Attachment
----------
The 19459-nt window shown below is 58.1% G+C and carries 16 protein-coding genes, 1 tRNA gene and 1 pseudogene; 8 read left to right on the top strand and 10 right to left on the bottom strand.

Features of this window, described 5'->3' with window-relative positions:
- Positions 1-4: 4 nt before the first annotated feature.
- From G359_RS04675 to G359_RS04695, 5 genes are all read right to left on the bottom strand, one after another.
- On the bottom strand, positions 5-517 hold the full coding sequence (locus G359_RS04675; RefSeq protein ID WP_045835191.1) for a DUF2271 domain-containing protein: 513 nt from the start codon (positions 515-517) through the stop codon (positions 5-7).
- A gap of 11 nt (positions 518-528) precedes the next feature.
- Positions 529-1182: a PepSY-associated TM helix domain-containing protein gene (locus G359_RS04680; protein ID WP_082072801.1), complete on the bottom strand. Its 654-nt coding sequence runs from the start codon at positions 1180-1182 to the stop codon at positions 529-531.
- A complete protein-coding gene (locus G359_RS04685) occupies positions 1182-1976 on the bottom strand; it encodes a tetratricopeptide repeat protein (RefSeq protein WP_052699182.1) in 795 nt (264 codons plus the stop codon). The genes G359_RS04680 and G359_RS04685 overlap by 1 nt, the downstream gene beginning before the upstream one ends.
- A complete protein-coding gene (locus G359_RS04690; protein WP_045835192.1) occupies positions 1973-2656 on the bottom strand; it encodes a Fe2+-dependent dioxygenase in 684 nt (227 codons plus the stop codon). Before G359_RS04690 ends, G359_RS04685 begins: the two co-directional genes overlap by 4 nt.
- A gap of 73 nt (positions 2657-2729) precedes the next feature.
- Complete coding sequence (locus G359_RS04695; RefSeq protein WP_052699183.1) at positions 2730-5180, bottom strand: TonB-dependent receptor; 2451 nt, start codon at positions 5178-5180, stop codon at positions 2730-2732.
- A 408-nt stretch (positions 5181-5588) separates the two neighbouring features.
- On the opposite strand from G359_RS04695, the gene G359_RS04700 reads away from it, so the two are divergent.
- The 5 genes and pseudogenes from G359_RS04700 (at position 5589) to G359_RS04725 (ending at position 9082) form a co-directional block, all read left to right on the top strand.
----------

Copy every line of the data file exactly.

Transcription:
The 19459-nt window shown below is 58.1% G+C and carries 16 protein-coding genes, 1 tRNA gene and 1 pseudogene; 8 read left to right on the top strand and 10 right to left on the bottom strand.

Features of this window, described 5'->3' with window-relative positions:
- Positions 1-4: 4 nt before the first annotated feature.
- From G359_RS04675 to G359_RS04695, 5 genes are all read right to left on the bottom strand, one after another.
- On the bottom strand, positions 5-517 hold the full coding sequence (locus G359_RS04675; RefSeq protein ID WP_045835191.1) for a DUF2271 domain-containing protein: 513 nt from the start codon (positions 515-517) through the stop codon (positions 5-7).
- A gap of 11 nt (positions 518-528) precedes the next feature.
- Positions 529-1182: a PepSY-associated TM helix domain-containing protein gene (locus G359_RS04680; protein ID WP_082072801.1), complete on the bottom strand. Its 654-nt coding sequence runs from the start codon at positions 1180-1182 to the stop codon at positions 529-531.
- A complete protein-coding gene (locus G359_RS04685) occupies positions 1182-1976 on the bottom strand; it encodes a tetratricopeptide repeat protein (RefSeq protein WP_052699182.1) in 795 nt (264 codons plus the stop codon). The genes G359_RS04680 and G359_RS04685 overlap by 1 nt, the downstream gene beginning before the upstream one ends.
- A complete protein-coding gene (locus G359_RS04690; protein WP_045835192.1) occupies positions 1973-2656 on the bottom strand; it encodes a Fe2+-dependent dioxygenase in 684 nt (227 codons plus the stop codon). Before G359_RS04690 ends, G359_RS04685 begins: the two co-directional genes overlap by 4 nt.
- A gap of 73 nt (positions 2657-2729) precedes the next feature.
- Complete coding sequence (locus G359_RS04695; RefSeq protein WP_052699183.1) at positions 2730-5180, bottom strand: TonB-dependent receptor; 2451 nt, start codon at positions 5178-5180, stop codon at positions 2730-2732.
- A 408-nt stretch (positions 5181-5588) separates the two neighbouring features.
- On the opposite strand from G359_RS04695, the gene G359_RS04700 reads away from it, so the two are divergent.
- The 5 genes and pseudogenes from G359_RS04700 (at position 5589) to G359_RS04725 (ending at position 9082) form a co-directional block, all read left to right on the top strand.